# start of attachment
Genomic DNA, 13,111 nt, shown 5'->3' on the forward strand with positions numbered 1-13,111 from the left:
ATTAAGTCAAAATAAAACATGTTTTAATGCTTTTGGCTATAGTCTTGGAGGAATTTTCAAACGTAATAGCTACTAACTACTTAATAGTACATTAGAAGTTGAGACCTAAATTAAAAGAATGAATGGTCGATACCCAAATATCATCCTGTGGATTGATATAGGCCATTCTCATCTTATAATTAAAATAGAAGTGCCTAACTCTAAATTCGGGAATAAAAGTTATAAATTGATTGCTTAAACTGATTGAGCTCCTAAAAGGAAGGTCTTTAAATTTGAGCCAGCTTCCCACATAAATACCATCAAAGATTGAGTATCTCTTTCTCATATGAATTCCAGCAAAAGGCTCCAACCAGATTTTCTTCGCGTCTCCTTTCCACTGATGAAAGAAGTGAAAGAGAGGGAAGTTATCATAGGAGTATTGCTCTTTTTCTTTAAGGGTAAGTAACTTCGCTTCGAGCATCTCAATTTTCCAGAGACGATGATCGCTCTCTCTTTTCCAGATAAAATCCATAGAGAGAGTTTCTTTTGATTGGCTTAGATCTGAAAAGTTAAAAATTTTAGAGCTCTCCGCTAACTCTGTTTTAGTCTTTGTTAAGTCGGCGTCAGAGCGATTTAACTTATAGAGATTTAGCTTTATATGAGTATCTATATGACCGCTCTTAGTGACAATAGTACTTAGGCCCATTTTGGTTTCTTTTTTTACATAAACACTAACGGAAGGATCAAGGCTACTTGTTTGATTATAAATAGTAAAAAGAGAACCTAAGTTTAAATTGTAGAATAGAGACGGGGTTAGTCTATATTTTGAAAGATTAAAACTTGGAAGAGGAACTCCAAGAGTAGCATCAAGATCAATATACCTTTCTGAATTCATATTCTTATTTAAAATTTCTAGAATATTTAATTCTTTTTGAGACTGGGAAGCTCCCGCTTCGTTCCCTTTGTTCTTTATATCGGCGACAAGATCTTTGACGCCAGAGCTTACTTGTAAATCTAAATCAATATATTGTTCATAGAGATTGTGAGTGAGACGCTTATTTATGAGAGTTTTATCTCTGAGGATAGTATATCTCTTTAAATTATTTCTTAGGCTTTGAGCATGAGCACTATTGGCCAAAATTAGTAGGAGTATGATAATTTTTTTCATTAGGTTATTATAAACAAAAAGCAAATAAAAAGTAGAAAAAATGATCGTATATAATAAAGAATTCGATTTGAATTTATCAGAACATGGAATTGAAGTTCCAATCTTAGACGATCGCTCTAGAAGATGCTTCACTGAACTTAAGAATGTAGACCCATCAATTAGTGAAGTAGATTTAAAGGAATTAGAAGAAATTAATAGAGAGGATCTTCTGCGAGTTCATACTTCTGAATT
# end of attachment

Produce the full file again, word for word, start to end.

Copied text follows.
Genomic DNA, 13,111 nt, shown 5'->3' on the forward strand with positions numbered 1-13,111 from the left:
ATTAAGTCAAAATAAAACATGTTTTAATGCTTTTGGCTATAGTCTTGGAGGAATTTTCAAACGTAATAGCTACTAACTACTTAATAGTACATTAGAAGTTGAGACCTAAATTAAAAGAATGAATGGTCGATACCCAAATATCATCCTGTGGATTGATATAGGCCATTCTCATCTTATAATTAAAATAGAAGTGCCTAACTCTAAATTCGGGAATAAAAGTTATAAATTGATTGCTTAAACTGATTGAGCTCCTAAAAGGAAGGTCTTTAAATTTGAGCCAGCTTCCCACATAAATACCATCAAAGATTGAGTATCTCTTTCTCATATGAATTCCAGCAAAAGGCTCCAACCAGATTTTCTTCGCGTCTCCTTTCCACTGATGAAAGAAGTGAAAGAGAGGGAAGTTATCATAGGAGTATTGCTCTTTTTCTTTAAGGGTAAGTAACTTCGCTTCGAGCATCTCAATTTTCCAGAGACGATGATCGCTCTCTCTTTTCCAGATAAAATCCATAGAGAGAGTTTCTTTTGATTGGCTTAGATCTGAAAAGTTAAAAATTTTAGAGCTCTCCGCTAACTCTGTTTTAGTCTTTGTTAAGTCGGCGTCAGAGCGATTTAACTTATAGAGATTTAGCTTTATATGAGTATCTATATGACCGCTCTTAGTGACAATAGTACTTAGGCCCATTTTGGTTTCTTTTTTTACATAAACACTAACGGAAGGATCAAGGCTACTTGTTTGATTATAAATAGTAAAAAGAGAACCTAAGTTTAAATTGTAGAATAGAGACGGGGTTAGTCTATATTTTGAAAGATTAAAACTTGGAAGAGGAACTCCAAGAGTAGCATCAAGATCAATATACCTTTCTGAATTCATATTCTTATTTAAAATTTCTAGAATATTTAATTCTTTTTGAGACTGGGAAGCTCCCGCTTCGTTCCCTTTGTTCTTTATATCGGCGACAAGATCTTTGACGCCAGAGCTTACTTGTAAATCTAAATCAATATATTGTTCATAGAGATTGTGAGTGAGACGCTTATTTATGAGAGTTTTATCTCTGAGGATAGTATATCTCTTTAAATTATTTCTTAGGCTTTGAGCATGAGCACTATTGGCCAAAATTAGTAGGAGTATGATAATTTTTTTCATTAGGTTATTATAAACAAAAAGCAAATAAAAAGTAGAAAAAATGATCGTATATAATAAAGAATTCGATTTGAATTTATCAGAACATGGAATTGAAGTTCCAATCTTAGACGATCGCTCTAGAAGATGCTTCACTGAACTTAAGAATGTAGACCCATCAATTAGTGAAGTAGATTTAAAGGAATTAGAAGAAATTAATAGAGAGGATCTTCTGCGAGTTCATACTTCTGAATT